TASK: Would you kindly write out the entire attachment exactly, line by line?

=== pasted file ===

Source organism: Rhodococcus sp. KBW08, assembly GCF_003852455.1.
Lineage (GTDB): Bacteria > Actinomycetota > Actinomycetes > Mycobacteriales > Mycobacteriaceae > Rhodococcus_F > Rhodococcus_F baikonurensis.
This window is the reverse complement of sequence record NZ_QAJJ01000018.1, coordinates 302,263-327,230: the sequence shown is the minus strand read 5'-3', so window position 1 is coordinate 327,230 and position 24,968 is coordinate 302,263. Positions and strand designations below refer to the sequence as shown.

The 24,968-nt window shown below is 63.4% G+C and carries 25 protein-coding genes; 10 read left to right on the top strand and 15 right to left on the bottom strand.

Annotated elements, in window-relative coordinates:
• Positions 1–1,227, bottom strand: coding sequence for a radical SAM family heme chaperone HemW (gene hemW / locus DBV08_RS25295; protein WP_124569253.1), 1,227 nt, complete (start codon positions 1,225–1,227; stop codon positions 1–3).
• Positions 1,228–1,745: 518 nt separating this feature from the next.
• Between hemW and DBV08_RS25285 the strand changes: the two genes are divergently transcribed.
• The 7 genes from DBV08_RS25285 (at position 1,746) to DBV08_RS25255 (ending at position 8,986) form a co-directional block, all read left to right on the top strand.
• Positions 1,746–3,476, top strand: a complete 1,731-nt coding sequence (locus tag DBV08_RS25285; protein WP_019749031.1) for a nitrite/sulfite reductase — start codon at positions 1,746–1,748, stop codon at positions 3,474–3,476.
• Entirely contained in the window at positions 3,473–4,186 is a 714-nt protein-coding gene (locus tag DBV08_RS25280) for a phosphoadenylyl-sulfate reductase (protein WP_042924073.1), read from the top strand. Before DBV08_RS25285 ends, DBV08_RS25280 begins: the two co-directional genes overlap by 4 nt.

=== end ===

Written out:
Source organism: Rhodococcus sp. KBW08, assembly GCF_003852455.1.
Lineage (GTDB): Bacteria > Actinomycetota > Actinomycetes > Mycobacteriales > Mycobacteriaceae > Rhodococcus_F > Rhodococcus_F baikonurensis.
This window is the reverse complement of sequence record NZ_QAJJ01000018.1, coordinates 302,263-327,230: the sequence shown is the minus strand read 5'-3', so window position 1 is coordinate 327,230 and position 24,968 is coordinate 302,263. Positions and strand designations below refer to the sequence as shown.

The 24,968-nt window shown below is 63.4% G+C and carries 25 protein-coding genes; 10 read left to right on the top strand and 15 right to left on the bottom strand.

Annotated elements, in window-relative coordinates:
• Positions 1–1,227, bottom strand: coding sequence for a radical SAM family heme chaperone HemW (gene hemW / locus DBV08_RS25295; protein WP_124569253.1), 1,227 nt, complete (start codon positions 1,225–1,227; stop codon positions 1–3).
• Positions 1,228–1,745: 518 nt separating this feature from the next.
• Between hemW and DBV08_RS25285 the strand changes: the two genes are divergently transcribed.
• The 7 genes from DBV08_RS25285 (at position 1,746) to DBV08_RS25255 (ending at position 8,986) form a co-directional block, all read left to right on the top strand.
• Positions 1,746–3,476, top strand: a complete 1,731-nt coding sequence (locus tag DBV08_RS25285; protein WP_019749031.1) for a nitrite/sulfite reductase — start codon at positions 1,746–1,748, stop codon at positions 3,474–3,476.
• Entirely contained in the window at positions 3,473–4,186 is a 714-nt protein-coding gene (locus tag DBV08_RS25280) for a phosphoadenylyl-sulfate reductase (protein WP_042924073.1), read from the top strand. Before DBV08_RS25285 ends, DBV08_RS25280 begins: the two co-directional genes overlap by 4 nt.